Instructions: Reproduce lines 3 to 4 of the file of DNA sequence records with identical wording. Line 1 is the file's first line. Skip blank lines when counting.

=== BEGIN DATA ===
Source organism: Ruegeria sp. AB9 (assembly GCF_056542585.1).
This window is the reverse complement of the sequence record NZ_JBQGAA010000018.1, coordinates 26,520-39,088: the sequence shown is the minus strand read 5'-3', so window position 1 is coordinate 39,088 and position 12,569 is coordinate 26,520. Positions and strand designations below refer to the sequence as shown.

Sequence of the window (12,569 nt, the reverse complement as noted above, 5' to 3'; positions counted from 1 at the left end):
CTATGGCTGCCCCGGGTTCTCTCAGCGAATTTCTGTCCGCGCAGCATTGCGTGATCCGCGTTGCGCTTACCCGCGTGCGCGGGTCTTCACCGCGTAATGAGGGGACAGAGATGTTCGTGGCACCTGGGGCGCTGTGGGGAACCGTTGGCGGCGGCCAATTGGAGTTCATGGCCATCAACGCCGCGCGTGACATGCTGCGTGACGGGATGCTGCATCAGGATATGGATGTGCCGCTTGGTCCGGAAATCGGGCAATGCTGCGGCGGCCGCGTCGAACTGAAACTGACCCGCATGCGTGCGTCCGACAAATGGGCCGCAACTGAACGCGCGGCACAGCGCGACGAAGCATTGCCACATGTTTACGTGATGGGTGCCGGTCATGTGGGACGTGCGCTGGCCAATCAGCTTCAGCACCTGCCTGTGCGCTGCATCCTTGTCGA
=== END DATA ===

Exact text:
Sequence of the window (12,569 nt, the reverse complement as noted above, 5' to 3'; positions counted from 1 at the left end):
CTATGGCTGCCCCGGGTTCTCTCAGCGAATTTCTGTCCGCGCAGCATTGCGTGATCCGCGTTGCGCTTACCCGCGTGCGCGGGTCTTCACCGCGTAATGAGGGGACAGAGATGTTCGTGGCACCTGGGGCGCTGTGGGGAACCGTTGGCGGCGGCCAATTGGAGTTCATGGCCATCAACGCCGCGCGTGACATGCTGCGTGACGGGATGCTGCATCAGGATATGGATGTGCCGCTTGGTCCGGAAATCGGGCAATGCTGCGGCGGCCGCGTCGAACTGAAACTGACCCGCATGCGTGCGTCCGACAAATGGGCCGCAACTGAACGCGCGGCACAGCGCGACGAAGCATTGCCACATGTTTACGTGATGGGTGCCGGTCATGTGGGACGTGCGCTGGCCAATCAGCTTCAGCACCTGCCTGTGCGCTGCATCCTTGTCGA